The Facts Of Business Life

What Every Successful Business Owner Knows That You Don’t

Excerpts from The Facts of Business Life

Read the Foreword by Ken Fisher, NY Times Bestselling author, below.

Also read the Table of Contents and Chapter One.

Congratulations, entrepreneur-minded reader. In your hand is a terrific book with real-life, ready-to-use-now lessons that should help you see more success and tackle life more comfortably.


But this book isn’t memoir or rule book. It’s a usable, open kimono look at the nitty-gritty of what’s truly required not just to start a business, but to take it from a new business to a surviving one to a thriving one. And once you’ve got a thriving business, he covers what few people have ever done in books I’ve seen—he describes how to decide whether to exit the business, when, and how. Sometimes foldin’ ’em is better than holdin’ ’em.

That’s where Bill McBean comes in. I know Bill personally—have for years—and he’s a sharp, shrewd, no-nonsense businessman. Most folks are lucky to find business success once, but Bill has met repeated success in a variety of venues, geographies, business lines, you name it. One time is luck and more than once is skill, but if you’re as repeatedly successful as Bill has been, that takes serious acumen and drive. Oh, and by the way, he’s a heck of a nice guy. His experience alone would probably make a good business book.

I don’t want to give away too much of the book, but another important lesson Bill delivers—another I’ve not seen well covered elsewhere—is the need to create your company’s DNA. This is a key lesson—critical—for building a business that lasts.

In fact, this is how I think about my own fi rm. Over the years, we’ve built processes to ensure that my firm’s DNA is embedded in each employee so no matter how far we expand geographically and no matter how far into the future, I can be assured our clients continually get the kind of service (or better) they get now and that I’ve wanted them to have since the beginning—and with it, the culture gets carried forward and is self-perpetuating. If you don’t build an enduring culture now that you’ll be proud of in the long-term future, you’ll have a long-term future with a culture that mildewed on you en route. That alone is a lesson worth the price of this book. Get that and his other Facts of Life in your bones, and this will have been time well spent.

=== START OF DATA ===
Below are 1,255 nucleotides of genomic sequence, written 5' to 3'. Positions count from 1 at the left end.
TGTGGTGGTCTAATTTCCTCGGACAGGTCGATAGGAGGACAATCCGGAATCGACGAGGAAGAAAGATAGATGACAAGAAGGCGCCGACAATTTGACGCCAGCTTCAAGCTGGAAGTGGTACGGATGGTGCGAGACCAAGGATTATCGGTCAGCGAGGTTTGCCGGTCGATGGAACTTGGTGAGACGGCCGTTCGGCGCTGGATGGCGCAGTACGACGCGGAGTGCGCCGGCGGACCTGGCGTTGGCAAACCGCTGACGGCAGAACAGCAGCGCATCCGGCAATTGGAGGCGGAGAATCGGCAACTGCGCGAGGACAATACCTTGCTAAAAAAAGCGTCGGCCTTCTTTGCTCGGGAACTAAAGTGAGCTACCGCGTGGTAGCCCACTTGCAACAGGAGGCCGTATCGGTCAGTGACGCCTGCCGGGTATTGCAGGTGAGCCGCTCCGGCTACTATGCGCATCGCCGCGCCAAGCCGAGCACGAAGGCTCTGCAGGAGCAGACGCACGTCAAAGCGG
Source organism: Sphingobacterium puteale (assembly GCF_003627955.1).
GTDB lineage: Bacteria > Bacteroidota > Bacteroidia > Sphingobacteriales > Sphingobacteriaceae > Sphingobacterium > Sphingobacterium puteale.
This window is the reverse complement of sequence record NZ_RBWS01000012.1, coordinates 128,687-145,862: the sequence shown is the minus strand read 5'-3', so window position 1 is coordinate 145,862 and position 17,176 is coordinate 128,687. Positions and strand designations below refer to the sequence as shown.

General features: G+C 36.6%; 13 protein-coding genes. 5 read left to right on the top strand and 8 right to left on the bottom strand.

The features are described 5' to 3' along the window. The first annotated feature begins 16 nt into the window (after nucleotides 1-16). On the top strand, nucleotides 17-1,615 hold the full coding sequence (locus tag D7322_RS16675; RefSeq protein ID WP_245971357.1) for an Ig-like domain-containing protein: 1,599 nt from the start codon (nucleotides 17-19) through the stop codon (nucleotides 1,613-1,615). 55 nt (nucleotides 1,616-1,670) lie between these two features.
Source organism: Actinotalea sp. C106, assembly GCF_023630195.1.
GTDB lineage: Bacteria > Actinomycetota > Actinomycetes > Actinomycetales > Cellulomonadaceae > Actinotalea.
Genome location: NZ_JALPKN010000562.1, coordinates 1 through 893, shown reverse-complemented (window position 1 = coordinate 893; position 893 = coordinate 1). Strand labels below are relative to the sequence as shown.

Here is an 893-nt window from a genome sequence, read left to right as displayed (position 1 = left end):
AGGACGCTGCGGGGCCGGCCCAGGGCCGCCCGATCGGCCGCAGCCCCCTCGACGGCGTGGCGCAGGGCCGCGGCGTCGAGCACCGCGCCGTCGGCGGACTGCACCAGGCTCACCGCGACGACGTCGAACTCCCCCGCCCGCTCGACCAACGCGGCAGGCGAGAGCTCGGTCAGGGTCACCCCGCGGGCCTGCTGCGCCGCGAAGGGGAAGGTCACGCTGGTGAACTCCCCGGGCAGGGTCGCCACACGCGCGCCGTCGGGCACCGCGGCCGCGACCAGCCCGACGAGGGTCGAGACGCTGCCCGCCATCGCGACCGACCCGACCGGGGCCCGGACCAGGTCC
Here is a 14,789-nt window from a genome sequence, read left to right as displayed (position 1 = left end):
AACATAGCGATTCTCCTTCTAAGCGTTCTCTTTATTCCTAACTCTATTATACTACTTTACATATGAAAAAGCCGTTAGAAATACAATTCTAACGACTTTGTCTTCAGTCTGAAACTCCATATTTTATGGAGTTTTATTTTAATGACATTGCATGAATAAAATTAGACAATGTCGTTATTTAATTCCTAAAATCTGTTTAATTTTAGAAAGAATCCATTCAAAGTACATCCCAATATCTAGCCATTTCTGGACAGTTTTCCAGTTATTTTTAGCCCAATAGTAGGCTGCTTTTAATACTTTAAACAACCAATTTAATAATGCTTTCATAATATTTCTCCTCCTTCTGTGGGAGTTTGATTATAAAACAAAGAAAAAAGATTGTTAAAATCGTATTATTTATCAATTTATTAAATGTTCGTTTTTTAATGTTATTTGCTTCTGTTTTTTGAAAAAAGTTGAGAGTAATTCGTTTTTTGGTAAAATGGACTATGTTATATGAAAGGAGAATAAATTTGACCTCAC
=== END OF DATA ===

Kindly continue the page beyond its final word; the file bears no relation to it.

Entrepreneurs are a special breed. They get, inherently and without effort, the myriad benefits of being the boss. They have vision—without it, you can’t hope to even think about starting a firm. But where I see folks fail is in their lack of grit. Grit is what it takes—and that ’s what Bill takes you through in this book. It’s no-holds-barred. It’s not sugar-coated. And if you walk away thinking, “Nope, that’s not for me,” then this, too, will have been time well spent, saving you (and your spouse, kids, next-door neighbor, and dog) the future multiple heartaches inherent in starting a new venture. But if you’ve truly got it in you, and my guess is you do, or want to, or you wouldn’t be reading this book, then Bill gives you some clear to-do, think-this-through steps to help you on your way to success

One more thing: In my 2008 book The Ten Roads to Riches, I make the point that entrepreneurship and failure go hand in hand. The most successful founder-CEOs have often failed a few times at no-go ventures. Nothing wrong with that. Failure is a great way to learn—again, nothing wrong with it, so long as you learn from it and fail differently next time and learn still another perms-lesson. But the lessons Bill gives here will help you learn still more from your failure and make a better go next time (and the time after that). And I hope you do try—and succeed—because the entrepreneur road is insanely rewarding, not just in money but in every other part of life, when done right. Bill will help.

Enjoy the read.

—Ken Fisher
Founder and CEO of Fisher Investments
28-year Forbes “Portfolio Strategy” columnist
New York Times bestselling author

Winner of the Small Business Trends 2013 Small Business Book Award for Leadership